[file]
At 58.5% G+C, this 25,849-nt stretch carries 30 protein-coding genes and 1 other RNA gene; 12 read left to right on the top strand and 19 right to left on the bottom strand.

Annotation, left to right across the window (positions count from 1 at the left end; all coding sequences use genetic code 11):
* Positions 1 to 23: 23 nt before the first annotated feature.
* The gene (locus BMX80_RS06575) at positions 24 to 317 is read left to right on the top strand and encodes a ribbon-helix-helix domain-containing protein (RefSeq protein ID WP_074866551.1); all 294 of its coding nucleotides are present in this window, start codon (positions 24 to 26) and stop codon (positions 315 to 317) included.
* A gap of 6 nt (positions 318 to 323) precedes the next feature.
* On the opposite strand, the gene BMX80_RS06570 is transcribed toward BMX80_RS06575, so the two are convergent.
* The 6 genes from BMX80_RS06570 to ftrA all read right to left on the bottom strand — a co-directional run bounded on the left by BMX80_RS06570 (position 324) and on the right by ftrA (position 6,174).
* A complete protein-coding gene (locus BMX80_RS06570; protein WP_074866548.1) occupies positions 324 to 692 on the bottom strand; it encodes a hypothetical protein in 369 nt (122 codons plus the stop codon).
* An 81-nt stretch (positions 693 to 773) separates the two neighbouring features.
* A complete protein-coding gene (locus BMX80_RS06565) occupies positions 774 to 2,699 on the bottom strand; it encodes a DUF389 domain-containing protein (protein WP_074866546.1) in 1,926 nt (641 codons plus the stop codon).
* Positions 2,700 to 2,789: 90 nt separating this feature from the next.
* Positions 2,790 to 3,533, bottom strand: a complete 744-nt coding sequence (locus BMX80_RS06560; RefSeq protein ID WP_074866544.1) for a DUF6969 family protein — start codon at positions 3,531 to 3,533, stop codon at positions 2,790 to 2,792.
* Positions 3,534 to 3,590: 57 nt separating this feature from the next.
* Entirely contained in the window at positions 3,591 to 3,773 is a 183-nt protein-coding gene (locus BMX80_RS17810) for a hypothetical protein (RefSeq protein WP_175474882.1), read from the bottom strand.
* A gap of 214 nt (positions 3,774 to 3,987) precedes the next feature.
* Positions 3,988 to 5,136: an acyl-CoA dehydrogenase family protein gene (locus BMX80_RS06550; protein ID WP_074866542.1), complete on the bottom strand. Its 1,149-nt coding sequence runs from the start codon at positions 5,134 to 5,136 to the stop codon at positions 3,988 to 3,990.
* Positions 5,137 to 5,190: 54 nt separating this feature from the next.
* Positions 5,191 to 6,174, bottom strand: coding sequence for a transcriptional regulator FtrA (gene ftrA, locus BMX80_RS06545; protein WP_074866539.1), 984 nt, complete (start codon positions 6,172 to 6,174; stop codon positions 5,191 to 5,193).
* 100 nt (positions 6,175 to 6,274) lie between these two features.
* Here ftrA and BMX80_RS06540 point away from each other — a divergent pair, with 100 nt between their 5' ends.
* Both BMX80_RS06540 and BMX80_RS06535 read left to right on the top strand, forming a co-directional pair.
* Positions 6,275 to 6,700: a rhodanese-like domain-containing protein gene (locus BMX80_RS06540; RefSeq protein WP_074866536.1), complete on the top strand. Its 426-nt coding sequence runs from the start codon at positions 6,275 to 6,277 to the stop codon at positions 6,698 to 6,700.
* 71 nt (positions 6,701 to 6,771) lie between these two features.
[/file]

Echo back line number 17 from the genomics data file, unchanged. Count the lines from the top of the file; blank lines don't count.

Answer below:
* Positions 5,137 to 5,190: 54 nt separating this feature from the next.